reply to post by Char-Lee
 


I agree that title is pretty catchy, but that was way back in 2007! I am just trying to share the cool bits if that makes sense, stars and flags come second. Thanks for checking my post out though!



posted on Apr, 20 2013 @ 08:11 PM
link   
reply to post by ElOmen
 


There is a movie called Little Buddha that stars a famous American actor. The starting illustration is a great story, I only watched it because stories told inside of the actual plot. I skimmed it, you may find something interesting if yo do the same. (bad acting aside)



posted on Apr, 20 2013 @ 08:57 PM
link   
reply to post by QuietSpeech
 

After checking out the links, looking up the famous photos of Thich Quang Duc, and watching the video, I think self immolation looks like a horrible way to die. I have trouble understanding why anyone would purposefully inflict this on themselves. It is certainly a shocking protest, but it most definitely hurts the protestor more than those who are being protested against.

I have an affinity for many of the concepts of Buddhism (I recommend listening to the Urban Dharma podcasts by Rev Kusala), but regardless of whether reincarnation is true, why would self immolation be considered a preferable option to end one's current life? I can think of so many more peaceful ways to go. Thanks for the movies, I will have to watch those. They both sound very interesting.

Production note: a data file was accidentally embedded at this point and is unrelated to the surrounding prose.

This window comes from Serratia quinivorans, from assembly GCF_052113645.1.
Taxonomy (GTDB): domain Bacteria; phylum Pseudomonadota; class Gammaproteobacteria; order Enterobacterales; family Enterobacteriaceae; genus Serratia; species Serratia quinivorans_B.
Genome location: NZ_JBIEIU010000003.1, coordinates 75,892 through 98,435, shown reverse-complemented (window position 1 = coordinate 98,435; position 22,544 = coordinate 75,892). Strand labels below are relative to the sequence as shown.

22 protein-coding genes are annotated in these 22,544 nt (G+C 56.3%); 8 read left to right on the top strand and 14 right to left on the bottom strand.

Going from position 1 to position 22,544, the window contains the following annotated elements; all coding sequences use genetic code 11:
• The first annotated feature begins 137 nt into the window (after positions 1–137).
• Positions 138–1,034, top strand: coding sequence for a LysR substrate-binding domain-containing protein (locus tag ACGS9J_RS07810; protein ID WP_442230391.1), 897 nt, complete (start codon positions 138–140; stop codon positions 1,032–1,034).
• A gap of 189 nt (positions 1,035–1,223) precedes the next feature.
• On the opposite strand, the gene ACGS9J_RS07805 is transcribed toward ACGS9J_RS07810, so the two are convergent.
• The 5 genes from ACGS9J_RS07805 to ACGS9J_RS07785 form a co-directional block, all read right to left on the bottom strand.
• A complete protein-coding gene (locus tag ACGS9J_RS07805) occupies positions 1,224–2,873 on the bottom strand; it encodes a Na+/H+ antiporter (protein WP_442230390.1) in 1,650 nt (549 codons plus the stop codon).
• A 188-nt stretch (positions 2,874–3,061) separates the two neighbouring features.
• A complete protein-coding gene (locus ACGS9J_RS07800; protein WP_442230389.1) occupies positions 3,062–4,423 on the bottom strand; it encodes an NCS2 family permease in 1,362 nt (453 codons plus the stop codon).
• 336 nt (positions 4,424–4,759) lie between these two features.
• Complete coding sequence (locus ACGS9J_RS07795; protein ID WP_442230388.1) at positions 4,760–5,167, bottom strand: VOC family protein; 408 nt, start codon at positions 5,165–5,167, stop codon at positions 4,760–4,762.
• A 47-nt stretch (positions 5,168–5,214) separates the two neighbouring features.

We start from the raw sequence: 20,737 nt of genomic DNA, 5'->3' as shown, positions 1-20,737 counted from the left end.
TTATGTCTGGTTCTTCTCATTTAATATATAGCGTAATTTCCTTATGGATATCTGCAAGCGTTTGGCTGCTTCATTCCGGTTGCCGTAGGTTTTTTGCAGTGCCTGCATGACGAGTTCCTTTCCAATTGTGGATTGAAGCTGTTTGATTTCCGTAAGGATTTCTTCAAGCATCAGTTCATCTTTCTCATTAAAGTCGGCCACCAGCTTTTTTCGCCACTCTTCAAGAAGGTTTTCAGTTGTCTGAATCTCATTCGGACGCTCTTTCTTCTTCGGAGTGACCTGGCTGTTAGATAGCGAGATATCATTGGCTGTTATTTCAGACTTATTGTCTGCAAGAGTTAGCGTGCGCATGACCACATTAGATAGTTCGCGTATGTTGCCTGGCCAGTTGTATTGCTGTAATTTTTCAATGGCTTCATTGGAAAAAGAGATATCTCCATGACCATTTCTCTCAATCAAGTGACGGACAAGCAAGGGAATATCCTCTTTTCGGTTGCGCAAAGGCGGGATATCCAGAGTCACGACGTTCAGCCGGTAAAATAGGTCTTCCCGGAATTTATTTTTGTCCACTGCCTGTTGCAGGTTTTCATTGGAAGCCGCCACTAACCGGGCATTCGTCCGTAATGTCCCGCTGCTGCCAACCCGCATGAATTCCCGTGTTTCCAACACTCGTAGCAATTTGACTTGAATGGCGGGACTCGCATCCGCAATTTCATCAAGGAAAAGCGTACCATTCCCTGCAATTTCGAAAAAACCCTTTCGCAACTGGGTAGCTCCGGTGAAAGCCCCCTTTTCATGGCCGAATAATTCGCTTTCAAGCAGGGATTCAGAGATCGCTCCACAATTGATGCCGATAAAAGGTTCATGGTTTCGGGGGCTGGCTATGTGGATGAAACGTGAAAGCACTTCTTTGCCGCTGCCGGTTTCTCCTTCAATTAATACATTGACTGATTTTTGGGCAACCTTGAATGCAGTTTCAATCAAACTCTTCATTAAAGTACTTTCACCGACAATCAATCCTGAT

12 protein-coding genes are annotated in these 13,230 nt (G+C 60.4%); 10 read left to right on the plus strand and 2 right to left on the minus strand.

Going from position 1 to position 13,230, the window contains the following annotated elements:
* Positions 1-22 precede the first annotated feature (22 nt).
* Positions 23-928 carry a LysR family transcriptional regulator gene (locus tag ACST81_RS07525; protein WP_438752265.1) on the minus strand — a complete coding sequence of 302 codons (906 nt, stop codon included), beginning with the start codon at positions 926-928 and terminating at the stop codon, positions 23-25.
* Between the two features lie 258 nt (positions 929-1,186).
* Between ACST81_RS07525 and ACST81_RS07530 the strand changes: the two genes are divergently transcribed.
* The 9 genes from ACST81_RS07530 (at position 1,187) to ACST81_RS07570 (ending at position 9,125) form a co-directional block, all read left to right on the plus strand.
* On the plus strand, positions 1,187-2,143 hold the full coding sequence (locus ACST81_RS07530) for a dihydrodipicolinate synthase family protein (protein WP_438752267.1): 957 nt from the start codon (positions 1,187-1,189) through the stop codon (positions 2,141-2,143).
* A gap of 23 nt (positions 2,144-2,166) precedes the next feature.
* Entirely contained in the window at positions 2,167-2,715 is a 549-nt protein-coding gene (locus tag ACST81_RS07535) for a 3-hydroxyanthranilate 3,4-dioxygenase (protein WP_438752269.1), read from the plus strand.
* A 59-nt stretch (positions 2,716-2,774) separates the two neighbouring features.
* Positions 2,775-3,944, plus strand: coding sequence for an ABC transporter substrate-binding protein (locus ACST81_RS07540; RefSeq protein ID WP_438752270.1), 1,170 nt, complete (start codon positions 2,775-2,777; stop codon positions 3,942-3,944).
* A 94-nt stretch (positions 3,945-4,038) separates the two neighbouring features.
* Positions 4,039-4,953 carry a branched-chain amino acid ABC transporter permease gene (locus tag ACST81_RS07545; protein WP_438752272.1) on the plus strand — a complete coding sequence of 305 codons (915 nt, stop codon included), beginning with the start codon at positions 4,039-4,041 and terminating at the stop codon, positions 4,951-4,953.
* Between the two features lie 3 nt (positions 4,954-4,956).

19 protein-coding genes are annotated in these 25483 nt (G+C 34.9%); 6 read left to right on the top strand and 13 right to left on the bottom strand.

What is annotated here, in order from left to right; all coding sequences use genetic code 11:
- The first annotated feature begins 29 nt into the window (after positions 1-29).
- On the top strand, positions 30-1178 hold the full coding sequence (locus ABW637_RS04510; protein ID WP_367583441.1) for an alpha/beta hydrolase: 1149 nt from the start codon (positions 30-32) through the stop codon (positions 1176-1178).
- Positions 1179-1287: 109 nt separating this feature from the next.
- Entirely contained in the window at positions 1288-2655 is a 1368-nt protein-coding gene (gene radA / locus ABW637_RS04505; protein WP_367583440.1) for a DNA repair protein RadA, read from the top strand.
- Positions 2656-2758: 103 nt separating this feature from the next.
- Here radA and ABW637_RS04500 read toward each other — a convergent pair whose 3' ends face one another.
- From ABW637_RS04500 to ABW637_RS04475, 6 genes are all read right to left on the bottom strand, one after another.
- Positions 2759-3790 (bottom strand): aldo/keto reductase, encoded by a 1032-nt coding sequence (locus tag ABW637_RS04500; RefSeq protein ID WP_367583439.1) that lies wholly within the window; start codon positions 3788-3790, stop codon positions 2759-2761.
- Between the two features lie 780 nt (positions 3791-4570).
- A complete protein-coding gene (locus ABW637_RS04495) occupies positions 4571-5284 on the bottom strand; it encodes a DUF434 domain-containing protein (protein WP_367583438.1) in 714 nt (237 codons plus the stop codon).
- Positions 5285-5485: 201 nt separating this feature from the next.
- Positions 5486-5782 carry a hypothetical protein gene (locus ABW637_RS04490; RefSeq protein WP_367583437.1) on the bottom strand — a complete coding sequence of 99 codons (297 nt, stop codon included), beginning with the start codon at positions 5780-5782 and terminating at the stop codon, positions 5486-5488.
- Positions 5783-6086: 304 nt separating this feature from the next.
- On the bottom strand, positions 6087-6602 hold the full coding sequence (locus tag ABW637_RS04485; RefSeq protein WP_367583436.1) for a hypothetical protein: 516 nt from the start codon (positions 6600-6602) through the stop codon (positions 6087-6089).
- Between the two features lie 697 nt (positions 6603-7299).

posted on Apr, 20 2013 @ 09:04 PM
link   
reply to post by QuietSpeech
 


Why wouldn't a government outlaw reincarnation.... They did it in biblical times too!

It was considered a heresy, and likely the belief was punishable by death...

Why give a slave the option of having another go at life?

Especially when that organization has the monopoly and owns all the "rights" on Salvation...


IF you only get one chance... and the leaders know how to do "it" right...

You best listen to your leaders, or there are "eternal consequences"




posted on Apr, 20 2013 @ 09:21 PM
link   

Originally posted by gwynnhwyfar
reply to post by QuietSpeech
 

After checking out the links, looking up the famous photos of Thich Quang Duc, and watching the video, I think self immolation looks like a horrible way to die. I have trouble understanding why anyone would purposefully inflict this on themselves. It is certainly a shocking protest, but it most definitely hurts the protestor more than those who are being protested against.